Sunday, March 16, 2014

Unsouled | Neal Shusterman

Connor and Lev are on the run after the destruction of the Graveyard, the last safe haven for AWOL Unwinds. But for the first time, they're not just running away from something. This time they're running toward answers, in the form of a woman whom Proactive Citizenry has tried to erase from history itself. If they can find her and learn why the shadowy figures behind unwinding are so afraid of her, they may discover the key to bringing down unwinding forever. 
Cam, the rewound boy, is plotting to take down the organization that created him. Because he knows that is he can bring Proactive Citizenry to its knees, it will show Risa how he truly feels about her. And without Risa, Cam is having trouble remembering what it feels like to be human.
With the Juvenile Authority and vindictive parts pirates hunting them, their paths will converge explosively- and everyone will be changed. 

Non-Spoiler Review

Continuing the plot development from the previous two book, Unsouled continues to uphold my high standards. As the book continues, we begin to get more of a backstory of how unwinding came to be, and we learn that it's much deeper and darker than what's on the surface. There's no way for me to review this book without spoiling it. If you haven't picked this book up yet I completely and utterly recommend it. Go read it!!

Wednesday, March 5, 2014

UnWholly | Neal Shusterman

"Thanks to Connor, Lev, and Risa, and their high-profile revolt at Happy Jack Harvest Camp, people can no longer turn a blind eye to unwinding. Ridding society of troublesome teens and, in the same stroke, providing much-needed tissues for transplant might be convenient, but its morality has finally been brought into question. But unwinding has become a big business, and there are powerful political and corporate interests that want to see it not only continue, but expand. 

Connor has his hands full running the Graveyard, a safe haven for AWOLS, kids like him who escaped unwinding. Low on supplies and always afraid of discovery, it's all he can do to keep the place afloat. Risa, paralyzed from the waist down after the attack on Happy Jack Harvest Camp, is struggling to stay positive and help Connor, but she is afraid that she may be more of a burden to him than a help. And Lev finds himself involved in an underground movement to rescue tithes, where he is practically worshipped as a god.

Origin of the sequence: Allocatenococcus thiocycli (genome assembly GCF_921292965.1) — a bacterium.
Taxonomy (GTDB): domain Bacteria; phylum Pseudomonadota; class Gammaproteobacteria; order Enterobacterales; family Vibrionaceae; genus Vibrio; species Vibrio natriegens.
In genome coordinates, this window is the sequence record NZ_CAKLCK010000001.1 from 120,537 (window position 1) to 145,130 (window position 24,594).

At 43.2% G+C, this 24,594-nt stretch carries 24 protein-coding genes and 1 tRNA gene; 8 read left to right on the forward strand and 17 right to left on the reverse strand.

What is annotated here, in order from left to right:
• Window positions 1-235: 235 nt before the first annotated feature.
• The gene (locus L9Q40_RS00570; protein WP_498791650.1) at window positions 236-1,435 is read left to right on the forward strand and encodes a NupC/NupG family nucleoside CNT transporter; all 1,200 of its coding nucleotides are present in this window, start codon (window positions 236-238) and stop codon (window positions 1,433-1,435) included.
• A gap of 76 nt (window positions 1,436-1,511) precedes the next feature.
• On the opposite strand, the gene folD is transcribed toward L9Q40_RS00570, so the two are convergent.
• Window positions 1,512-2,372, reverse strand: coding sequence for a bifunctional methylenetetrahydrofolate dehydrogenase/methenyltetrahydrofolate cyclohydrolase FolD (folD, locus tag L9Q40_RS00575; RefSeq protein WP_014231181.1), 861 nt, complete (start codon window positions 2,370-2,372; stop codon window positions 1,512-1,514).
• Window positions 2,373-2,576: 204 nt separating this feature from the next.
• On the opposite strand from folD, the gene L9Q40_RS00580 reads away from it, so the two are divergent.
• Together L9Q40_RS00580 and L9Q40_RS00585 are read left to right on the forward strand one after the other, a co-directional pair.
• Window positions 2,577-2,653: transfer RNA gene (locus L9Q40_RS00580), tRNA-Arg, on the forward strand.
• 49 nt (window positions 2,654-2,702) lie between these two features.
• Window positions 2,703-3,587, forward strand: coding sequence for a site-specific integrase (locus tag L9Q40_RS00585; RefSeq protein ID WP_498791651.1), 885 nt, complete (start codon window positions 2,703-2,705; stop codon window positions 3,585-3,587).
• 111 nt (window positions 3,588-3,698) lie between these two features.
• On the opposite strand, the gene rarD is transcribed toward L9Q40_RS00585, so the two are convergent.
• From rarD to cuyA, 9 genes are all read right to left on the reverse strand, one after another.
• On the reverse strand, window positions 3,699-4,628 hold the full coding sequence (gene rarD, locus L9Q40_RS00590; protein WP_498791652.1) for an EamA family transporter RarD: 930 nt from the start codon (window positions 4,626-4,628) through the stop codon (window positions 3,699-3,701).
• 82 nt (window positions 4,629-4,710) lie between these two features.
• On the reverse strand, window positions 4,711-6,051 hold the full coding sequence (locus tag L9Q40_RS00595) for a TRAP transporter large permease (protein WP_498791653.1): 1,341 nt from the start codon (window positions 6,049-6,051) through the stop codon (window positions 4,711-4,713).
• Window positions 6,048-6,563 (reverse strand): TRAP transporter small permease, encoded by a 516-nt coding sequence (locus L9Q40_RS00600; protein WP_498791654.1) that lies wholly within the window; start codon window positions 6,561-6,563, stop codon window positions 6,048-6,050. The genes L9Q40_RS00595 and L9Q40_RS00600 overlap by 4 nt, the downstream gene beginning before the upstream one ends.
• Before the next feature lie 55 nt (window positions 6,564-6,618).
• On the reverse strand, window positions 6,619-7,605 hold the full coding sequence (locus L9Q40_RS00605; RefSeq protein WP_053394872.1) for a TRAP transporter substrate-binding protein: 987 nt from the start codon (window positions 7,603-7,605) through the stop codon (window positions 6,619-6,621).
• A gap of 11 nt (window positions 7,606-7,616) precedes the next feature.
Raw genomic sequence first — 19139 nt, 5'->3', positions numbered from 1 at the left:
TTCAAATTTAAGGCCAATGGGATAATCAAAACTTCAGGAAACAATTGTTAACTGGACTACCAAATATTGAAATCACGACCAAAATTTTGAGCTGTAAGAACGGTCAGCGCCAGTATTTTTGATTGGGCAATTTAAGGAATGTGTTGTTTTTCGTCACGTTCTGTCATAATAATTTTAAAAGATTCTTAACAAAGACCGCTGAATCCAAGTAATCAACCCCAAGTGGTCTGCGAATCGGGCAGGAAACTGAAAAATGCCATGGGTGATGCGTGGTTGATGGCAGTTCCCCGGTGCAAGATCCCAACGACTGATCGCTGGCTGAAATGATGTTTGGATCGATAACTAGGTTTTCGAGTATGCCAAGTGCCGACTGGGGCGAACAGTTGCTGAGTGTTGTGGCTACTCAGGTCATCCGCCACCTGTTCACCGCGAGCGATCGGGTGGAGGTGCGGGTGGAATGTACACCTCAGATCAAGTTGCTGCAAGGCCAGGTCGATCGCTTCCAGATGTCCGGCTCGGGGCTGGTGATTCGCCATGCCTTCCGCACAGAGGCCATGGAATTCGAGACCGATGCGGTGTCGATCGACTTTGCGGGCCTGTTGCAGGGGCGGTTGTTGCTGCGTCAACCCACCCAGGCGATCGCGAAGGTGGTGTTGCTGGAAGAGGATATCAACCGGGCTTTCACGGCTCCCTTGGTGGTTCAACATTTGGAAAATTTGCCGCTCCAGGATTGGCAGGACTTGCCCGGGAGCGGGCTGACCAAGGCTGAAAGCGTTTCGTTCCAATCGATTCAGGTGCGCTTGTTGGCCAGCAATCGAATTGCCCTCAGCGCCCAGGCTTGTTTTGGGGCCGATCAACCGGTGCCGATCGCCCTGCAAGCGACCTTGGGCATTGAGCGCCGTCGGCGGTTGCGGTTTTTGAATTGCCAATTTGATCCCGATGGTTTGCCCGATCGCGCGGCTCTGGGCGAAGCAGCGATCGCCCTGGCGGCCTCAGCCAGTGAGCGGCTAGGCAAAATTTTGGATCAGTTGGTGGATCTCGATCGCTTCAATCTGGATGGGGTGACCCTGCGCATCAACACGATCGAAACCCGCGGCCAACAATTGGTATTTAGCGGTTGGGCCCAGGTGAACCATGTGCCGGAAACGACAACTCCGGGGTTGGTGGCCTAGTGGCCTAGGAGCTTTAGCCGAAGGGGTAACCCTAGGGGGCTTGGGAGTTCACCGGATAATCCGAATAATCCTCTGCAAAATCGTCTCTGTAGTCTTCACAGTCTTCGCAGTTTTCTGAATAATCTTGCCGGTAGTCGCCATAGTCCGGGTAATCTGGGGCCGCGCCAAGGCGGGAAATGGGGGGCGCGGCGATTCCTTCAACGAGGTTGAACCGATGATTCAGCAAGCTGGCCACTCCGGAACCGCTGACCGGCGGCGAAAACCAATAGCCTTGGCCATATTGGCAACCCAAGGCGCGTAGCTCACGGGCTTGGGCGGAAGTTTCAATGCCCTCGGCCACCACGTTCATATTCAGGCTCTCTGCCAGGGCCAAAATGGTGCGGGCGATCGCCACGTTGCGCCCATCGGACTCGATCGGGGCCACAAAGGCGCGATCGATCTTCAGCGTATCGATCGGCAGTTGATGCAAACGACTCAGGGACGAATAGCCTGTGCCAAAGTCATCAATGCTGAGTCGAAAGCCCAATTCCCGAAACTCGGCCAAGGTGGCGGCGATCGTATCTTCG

One of them will be betrayed. One of them will go on the run. And one of them will cross paths with Cam, a teen who doesn't exist, and make a startling discovery about the truth behind unwinding. 

Non-Spoiler Review

As a sequel to Unwind, I thought this book was completely amazing. This book reflects our own society in a horrifyingly accurate way. From the first book, the law Cap-17 has been passed, lowering the unwinding age from seventeen down to sixteen. Now, every harvest camp is forced to set all the seventeen-years old free. Although this has spared many lives, no one foresaw the terrible consequences that followed. With a significant lack of unwinds, the population isn't getting the parts its so used to getting. Black market parts pirates are developing around the country picking AWOLs off the streets to sell at outrageous prices. After barely escaping the explosion at Happy Jack Harvest Camp, Connor, Risa and Lev fight to save more AWOLs from the Juveys. Along the way, the society raises many ethical questions. I recommend the first and second books to anyone who's able to stomach the images and questions implied in this novel. 

Monday, March 3, 2014

Why Do We Read?

These days with all the new technology, it's rare to see a teenager not with a phone in her hand, but a book. People constantly stare at her, trying to figure out what in that pile of papers is generating laughs, frowns and cries. The newer generation, the ones with the influx of new technology at their disposal, is completely unaware of the tremendous worlds at their fingertips. Some of us living in the normalcy of the everyday life frequently get bored, and when reality isn't taking precedence in our lives we find ourselves disinterested in the happenings of our own lives. When this happens we turn to books for relief. Books allow us to step out of ordinary reality and into a world full of adventure and emotion. Whether it be a world of witchcraft and wizardry or a world full of half-god half-human teenagers, we get to experience something we couldn't have in reality. In books we can watch someone fall in love for the first time, and fall with them. We can watch someone die and cry along. Unlike reality, there's no limit to what books can make us experience.